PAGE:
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Saturday, December 24, 2011

ALFALFA - AT PRESENT STICK TO ITS SPROUTS: HEALTH BENEFITS, HISTORY AND USES OF ALFALFA


ALFALFA, MEDICAGO SATIVA
Alfalfa is perhaps best known for the sprouted seeds which can be added to salads and soups, but this member of the Fabaceae or Leguminosae family (pea and bean family) has much to recommend it as long as you don’t suffer from gout or hormone-related cancer and are not pregnant or breast-feeding. It is also called Lucerne or Lucerne grass and has been hailed by some as a wonder supplement, although ingesting large quantities of the leaves may lead to liver problems and it may cause photosensitivity. The plant has a purple flower and is not as obvious as the Butterfly pea to which it is related, and grows to a height of around one metre or three feet and three inches. It is valued for the fact that it can improve the soil, as can lupins, (another relative, as the Pongam tree, indigo, the Monkey Pod tree and carob are), and is primarily grown for animal fodder. The name Medicago is believed to have come from Medea, as the ancients considered it to be from the country of the Medes. It is now thought to have originated in the Mediterranean region and spread from there to the rest of Europe including into the British Isles where it is more or less naturalized.
  In 2010 alfalfa sprouts were thought to be the cause of a salmonella outbreak in the USA when six people were hospitalized after consuming contaminated sprouts, so you have to clean them thoroughly before using, or sprout your own from alfalfa seeds.
  The leaves are primarily used in medicine and can be used fresh or dried. They can be made into a tisane, but it isn’t very pleasant to drink as people who have drunk this say that it tastes a lot like old socks.
  A poultice can be made from the seeds, which need to be heated, and applied to the ear to stop earache, but personally I think eardrops would be better or warm olive oil. The leaves have antioxidant properties and contain vitamin A, some of the B-complex ones such as B1 (thiamin), B2 (riboflavin), and B3 (niacin), vitamins C and K. The minerals calcium, iron and phosphorous are also present, with some manganese, sodium and chlorine, along with potent bioflavonoids which contribute to their antioxidant properties. They have a mild pain relieving action and have antibacterial properties, so it is ironic that they caused an outbreak of salmonella. The expressed juice from the leaves has been used to produce vomiting and the tisane is a mild laxative, and diuretic. The root has been used to reduce fevers and is also credited with helping urinary problems which cause highly coloured urine to be produced. The plant is prescribed when people were suffering from weakness while recovering from an illness, and for anaemia, and internal haemorrhages. The plant’s extracts have proved to have neuroprotective properties in vitro in experiments, but it is too early to say that this would apply in humans.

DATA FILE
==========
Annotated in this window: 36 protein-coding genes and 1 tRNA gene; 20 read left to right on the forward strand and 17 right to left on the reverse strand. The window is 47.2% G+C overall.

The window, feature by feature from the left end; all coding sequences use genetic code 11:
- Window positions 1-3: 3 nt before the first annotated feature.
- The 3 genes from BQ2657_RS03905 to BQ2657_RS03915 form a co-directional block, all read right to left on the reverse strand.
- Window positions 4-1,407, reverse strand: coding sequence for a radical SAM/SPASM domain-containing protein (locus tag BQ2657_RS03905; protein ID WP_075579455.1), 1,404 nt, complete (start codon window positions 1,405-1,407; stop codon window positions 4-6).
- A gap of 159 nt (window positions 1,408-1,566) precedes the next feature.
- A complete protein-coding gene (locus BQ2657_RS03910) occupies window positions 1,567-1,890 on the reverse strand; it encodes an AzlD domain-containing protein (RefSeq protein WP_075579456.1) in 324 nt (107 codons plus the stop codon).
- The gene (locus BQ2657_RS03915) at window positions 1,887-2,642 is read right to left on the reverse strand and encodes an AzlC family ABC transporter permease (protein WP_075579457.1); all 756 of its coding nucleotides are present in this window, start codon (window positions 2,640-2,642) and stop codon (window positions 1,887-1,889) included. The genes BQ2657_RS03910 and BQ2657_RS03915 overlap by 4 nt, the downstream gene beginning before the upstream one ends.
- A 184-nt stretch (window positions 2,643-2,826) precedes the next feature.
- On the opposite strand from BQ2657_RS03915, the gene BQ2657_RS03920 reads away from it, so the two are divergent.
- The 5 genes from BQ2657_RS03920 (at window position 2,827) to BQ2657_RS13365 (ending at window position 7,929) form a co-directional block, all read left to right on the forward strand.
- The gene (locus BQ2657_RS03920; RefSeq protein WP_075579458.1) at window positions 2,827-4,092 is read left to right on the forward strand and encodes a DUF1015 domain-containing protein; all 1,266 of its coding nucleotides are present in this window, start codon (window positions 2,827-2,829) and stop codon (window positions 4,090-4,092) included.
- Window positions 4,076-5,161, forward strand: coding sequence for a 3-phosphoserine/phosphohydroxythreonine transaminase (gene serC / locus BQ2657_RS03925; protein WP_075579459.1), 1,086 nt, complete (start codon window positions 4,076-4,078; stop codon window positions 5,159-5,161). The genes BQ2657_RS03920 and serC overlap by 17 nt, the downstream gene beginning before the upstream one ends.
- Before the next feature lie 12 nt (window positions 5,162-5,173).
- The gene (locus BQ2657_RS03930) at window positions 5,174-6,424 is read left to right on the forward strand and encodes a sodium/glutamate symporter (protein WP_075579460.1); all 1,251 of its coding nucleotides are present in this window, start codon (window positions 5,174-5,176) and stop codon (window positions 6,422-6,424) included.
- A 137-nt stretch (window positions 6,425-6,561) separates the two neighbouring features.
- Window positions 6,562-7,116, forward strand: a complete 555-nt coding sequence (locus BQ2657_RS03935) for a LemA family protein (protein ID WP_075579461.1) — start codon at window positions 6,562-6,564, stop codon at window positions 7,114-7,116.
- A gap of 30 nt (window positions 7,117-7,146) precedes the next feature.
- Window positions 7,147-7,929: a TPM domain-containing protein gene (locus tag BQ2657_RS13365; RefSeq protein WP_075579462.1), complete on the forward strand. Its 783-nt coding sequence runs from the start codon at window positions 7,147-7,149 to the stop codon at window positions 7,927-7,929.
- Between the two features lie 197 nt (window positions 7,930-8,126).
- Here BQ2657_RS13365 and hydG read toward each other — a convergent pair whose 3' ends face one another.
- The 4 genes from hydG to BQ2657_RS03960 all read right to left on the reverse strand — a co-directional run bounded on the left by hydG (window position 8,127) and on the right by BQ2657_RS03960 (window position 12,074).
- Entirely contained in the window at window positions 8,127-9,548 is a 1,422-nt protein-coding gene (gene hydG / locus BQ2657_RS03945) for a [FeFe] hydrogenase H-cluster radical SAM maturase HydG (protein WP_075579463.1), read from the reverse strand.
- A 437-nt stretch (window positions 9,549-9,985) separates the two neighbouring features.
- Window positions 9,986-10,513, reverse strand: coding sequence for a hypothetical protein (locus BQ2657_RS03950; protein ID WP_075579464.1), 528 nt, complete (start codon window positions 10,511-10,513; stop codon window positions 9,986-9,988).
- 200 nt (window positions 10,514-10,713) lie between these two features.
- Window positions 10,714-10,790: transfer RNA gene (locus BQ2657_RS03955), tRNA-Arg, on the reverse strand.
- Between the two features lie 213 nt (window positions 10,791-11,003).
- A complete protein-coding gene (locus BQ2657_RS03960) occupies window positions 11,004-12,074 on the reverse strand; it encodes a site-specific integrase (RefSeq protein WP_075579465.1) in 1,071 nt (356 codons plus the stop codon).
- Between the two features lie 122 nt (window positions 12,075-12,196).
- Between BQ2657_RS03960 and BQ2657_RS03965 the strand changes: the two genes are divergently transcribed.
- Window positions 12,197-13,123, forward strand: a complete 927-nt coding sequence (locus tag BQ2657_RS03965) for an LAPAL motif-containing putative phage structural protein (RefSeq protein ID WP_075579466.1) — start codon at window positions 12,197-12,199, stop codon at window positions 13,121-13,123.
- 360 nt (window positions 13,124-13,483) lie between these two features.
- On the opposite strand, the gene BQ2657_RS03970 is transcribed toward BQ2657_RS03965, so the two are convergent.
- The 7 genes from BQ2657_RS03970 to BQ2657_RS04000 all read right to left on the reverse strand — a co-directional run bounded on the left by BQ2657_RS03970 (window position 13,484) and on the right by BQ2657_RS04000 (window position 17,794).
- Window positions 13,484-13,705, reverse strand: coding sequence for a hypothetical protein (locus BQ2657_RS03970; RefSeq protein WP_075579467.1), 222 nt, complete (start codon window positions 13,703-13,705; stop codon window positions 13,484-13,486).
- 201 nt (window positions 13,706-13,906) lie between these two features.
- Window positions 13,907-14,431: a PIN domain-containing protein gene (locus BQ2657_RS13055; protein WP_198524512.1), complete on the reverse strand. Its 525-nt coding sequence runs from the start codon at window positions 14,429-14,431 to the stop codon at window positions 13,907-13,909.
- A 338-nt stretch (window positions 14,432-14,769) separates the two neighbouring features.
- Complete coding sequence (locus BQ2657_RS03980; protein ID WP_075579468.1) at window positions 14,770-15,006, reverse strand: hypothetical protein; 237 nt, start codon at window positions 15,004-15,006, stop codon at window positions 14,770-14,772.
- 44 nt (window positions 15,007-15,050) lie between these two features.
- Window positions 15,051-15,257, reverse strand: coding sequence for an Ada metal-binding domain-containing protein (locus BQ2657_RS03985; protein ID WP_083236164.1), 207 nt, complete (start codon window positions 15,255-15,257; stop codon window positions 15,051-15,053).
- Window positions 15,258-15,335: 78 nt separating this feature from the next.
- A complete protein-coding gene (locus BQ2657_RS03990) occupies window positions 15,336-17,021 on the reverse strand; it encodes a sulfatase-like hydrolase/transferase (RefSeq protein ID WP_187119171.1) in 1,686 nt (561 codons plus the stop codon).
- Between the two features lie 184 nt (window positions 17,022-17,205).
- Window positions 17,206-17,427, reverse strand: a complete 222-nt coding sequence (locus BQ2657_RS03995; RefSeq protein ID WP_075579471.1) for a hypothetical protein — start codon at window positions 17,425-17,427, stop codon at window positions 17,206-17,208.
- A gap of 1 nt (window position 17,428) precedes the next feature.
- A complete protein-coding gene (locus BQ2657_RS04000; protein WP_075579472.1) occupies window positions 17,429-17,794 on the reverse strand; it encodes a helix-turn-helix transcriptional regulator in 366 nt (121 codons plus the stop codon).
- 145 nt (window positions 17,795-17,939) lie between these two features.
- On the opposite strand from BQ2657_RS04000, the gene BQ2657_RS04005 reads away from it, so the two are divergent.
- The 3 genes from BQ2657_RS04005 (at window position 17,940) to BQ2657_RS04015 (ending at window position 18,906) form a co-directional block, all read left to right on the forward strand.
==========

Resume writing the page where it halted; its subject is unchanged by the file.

While it is true that alfalfa has been used in traditional medicine systems around the world for centuries, it is sadly the case that there have been few trials carried out on this plant by people who do not have a vested interest in the sale of this plants seeds, sprouts or extracts. Certainly it is a good source of protein and has been viewed as such by many ancient people - but as animal feed not for humans primarily. However the plant is being genetically engineered so that the saponins-like substances are removed from it, so ultimately making it a better source of protein and vitamins for people. As it is if you cook the leaves and change the water once, then you should not suffer any ill-effects. It has been said that alfalfa is the world’s most foraged for plant, for human consumption, so if it were altered so that it were safer to eat this would be beneficial.
  In the past and it is claimed in the present, the plant has been used to help disperse calculus which gathers around the joints causing inflammation, and the bioflavonoids in the leaves seem to have anti-bacterial properties which can help the digestive system. The oestrogenic properties of the plant mean that it may be helpful in women suffering the symptoms of the menopause and painful or irregular menstruation. The high magnesium and calcium levels present in it are believed to help to relieve migraines, and the tisane has natural laxative and diuretic properties. It is also claimed that it can lower ‘bad’ cholesterol levels in the blood and promote good cholesterol. It is also said to be effective in the removal or dispersal of kidney stones.
  The plant began to be cultivated in Britain in the 16th century and was used for digestive ailments, and for this purpose it was taken by the early settlers to North America, where the Native Americans used the seeds as a thickening paste to enrich the nutrient content of their dishes. In the 19th century herbalists in the US used this plant for a number of purposes including to stimulate milk flow in breast-feeding women, although today this group of people are particularly warned against taking alfalfa.
  Probably the best use for alfalfa for humans is to put sprouts in salads and sandwiches as well as in soup.
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